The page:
Tuesday, February 22, 2005

underneath the radar: week ten

Much love and acknowledgement go out to all those who caught the show this week. I also extend apologetic thanks to DJ Spiro who I continue to obliterate on-air. I am so sorry. I somehow turn into missyel:djsuperbitch on air. Regardless my stomach muscles still ache from the laughing.

love, it's like honey, you can't buy it with money
faux-indie-band pretend to be new order for crystal

This week's show featured tracks from New Order's forthcoming album, Waiting for the Sirens' Call. The album is officially released in Australia on March 27 through Warner - or you can always preorder the album on Amazon. You can watch the video for their new single, Krafty here. The album doesn't grab me yet, I must admit. It doesn't have the musical immediacy of 2001's Get Ready or the addictively sublime elements of Sumner's effort on Electronic's Twisted Tenderness. But I figure it's only a matter of time until it's on heavy radar rotation.

Minor rants included:
  • The New Morrissey Express. RIGHT. Picture this. The last of the British music publications, NME decide to publish an article about you, patching together weak evidence that you are indeed a fascist. Evidence includes waving a British flag at a festival and writing a song called the National Front Disco. You know, cause it's the type of thing that would stand up in court...

    OK. As a sexy quiffed up rockstar, you swear off the magazine. You vow to never do an interview with the NME again - consequently influencing fans to never purchase the magazine. As the fine beast that you are, you manage to have some sort of an influence over the masses. In the past, you have managed to swear fans off eating meat (via Meat is Murder) and listening to insensitive radio DJs (think Panic).

    Twelve years later, you need press for your new album. You decide, for some reason unbeknownst to everyone concerned, you decide to go to the last of the British music publications, the NME. Likewise, you decide to speak to Steve Wright again. WHY? Where's the love? Integrity? Conviction? You'll be promoting British Beef next, mark my words Moz.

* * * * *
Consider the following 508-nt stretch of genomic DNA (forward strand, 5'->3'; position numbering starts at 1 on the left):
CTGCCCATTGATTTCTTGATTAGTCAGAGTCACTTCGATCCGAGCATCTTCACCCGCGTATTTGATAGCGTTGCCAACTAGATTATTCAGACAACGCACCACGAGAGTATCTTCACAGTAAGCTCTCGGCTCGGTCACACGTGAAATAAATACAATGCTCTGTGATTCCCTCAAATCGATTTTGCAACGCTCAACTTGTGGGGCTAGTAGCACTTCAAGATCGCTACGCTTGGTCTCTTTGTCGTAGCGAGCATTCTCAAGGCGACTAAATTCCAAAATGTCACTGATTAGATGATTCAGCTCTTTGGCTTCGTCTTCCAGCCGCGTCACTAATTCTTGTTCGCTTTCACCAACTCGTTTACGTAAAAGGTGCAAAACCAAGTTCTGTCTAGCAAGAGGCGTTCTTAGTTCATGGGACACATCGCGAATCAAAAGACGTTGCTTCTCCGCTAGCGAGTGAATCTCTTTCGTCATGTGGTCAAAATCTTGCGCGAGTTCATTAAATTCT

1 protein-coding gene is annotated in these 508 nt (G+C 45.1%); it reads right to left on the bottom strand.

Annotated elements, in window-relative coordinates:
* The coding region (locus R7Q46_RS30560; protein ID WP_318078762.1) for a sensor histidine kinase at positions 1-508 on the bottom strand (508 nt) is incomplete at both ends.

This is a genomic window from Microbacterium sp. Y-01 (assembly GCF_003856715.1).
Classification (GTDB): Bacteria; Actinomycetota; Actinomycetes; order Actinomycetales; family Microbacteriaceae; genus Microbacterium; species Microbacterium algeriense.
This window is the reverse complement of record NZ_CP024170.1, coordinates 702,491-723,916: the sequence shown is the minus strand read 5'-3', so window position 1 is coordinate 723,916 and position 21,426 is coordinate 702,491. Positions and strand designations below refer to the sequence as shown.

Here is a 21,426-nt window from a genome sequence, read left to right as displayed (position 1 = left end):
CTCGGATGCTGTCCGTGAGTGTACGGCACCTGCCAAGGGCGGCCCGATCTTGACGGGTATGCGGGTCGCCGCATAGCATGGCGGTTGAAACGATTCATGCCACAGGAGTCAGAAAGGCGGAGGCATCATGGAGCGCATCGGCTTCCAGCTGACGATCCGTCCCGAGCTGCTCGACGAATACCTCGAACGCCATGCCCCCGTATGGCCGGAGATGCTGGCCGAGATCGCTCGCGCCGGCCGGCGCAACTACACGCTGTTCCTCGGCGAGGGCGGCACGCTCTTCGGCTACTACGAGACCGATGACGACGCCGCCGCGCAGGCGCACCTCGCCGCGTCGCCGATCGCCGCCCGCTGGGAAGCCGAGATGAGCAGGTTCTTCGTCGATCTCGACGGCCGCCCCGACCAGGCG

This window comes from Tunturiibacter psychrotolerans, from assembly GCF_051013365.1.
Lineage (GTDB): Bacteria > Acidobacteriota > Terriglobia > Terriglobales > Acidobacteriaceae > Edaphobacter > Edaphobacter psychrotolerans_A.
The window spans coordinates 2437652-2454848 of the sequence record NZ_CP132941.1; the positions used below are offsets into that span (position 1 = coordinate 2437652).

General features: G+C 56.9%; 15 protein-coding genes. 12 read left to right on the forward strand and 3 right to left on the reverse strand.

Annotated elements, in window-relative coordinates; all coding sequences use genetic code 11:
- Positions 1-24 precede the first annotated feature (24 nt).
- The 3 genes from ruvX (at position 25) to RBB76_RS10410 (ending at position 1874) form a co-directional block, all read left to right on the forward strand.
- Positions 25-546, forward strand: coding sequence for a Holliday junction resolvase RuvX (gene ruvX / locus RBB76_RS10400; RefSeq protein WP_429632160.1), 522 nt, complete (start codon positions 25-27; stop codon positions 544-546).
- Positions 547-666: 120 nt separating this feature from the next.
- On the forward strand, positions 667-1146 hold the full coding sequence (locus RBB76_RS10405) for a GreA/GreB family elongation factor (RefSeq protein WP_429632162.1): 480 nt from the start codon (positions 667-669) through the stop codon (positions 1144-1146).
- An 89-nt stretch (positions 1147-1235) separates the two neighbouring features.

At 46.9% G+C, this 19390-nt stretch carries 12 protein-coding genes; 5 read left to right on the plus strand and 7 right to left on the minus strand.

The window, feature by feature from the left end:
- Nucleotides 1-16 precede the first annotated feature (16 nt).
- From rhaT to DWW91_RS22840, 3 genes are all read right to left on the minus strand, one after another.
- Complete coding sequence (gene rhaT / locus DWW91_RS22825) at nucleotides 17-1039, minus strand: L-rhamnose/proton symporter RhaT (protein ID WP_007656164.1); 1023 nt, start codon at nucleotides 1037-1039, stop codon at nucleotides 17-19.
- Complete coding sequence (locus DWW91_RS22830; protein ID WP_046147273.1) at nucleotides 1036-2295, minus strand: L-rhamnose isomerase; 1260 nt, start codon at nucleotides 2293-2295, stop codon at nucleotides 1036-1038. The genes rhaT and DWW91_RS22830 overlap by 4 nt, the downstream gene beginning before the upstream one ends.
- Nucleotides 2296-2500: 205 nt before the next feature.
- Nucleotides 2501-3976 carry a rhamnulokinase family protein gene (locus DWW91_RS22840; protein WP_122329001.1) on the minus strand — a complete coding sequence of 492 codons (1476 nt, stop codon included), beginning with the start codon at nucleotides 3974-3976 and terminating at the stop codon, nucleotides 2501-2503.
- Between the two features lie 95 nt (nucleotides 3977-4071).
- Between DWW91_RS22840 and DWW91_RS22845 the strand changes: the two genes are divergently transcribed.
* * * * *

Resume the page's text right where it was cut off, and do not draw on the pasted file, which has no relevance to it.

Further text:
• For love of B-Sides - where artists have the opportunity to slack off and produce B grade music without consequence. A band's B-side ethic has a lot to do with how musicians produce music when they know their ever loyal circle of fans will accept almost anything.

  • Pressure & conformity in the music industry - specifically looked at Queen's efforts to refrain from popular trends. You'd imagine that a career spanning from 1973 to 1991, the group had pressure to conform to passing trends such as punk, funk, hip hop, new wave and disco. They did OK for five years, but the pressure really buckled with 1982's much dissed release, Hot Space. You'd hardly think that their effort to be fashionable was almost unwholly unfashionable. By that time, funk was five years out of date. Good for us that FUNK IS BACK YEAH. VIVA HOTSPACE!

    Playlist for Feb 21st
    The Libertines - Boys in the Band
    Morrissey - National Front Disco
    Art Brut - Bad Weekend
    House of Love - She Shine On
    The Church - The Unguarded Moment
    House of Love - Loneliness is a Gun
    New Order - Krafty
    New Order - Dream Attack <3
    New Order - Dracula's Castle
    Frou Frou - Holding out for a Hero
    Postal Service - Such Great Heights
    Moving Units - Anyone
    Bloc Party - Tulips
    Oasis - Underneath the Sky
    Cure - Halo
    New Order - I Told You So
    Interpol - Obstacle 1
    The Smiths - Rubber Ring
    Queen - It's Late
    Rufus Wainwright - Cigarettes & Chocolate Milk
    Pet Shop Boys - How Can You Expect to be Taken Seriously?

    PS: More apologies for musical crankiness. I still love you, Barney, Moz & Freddie. BRIAN, however, I'm still thinking about it. Going on a Queen tour without a campy frontman. Pfft.

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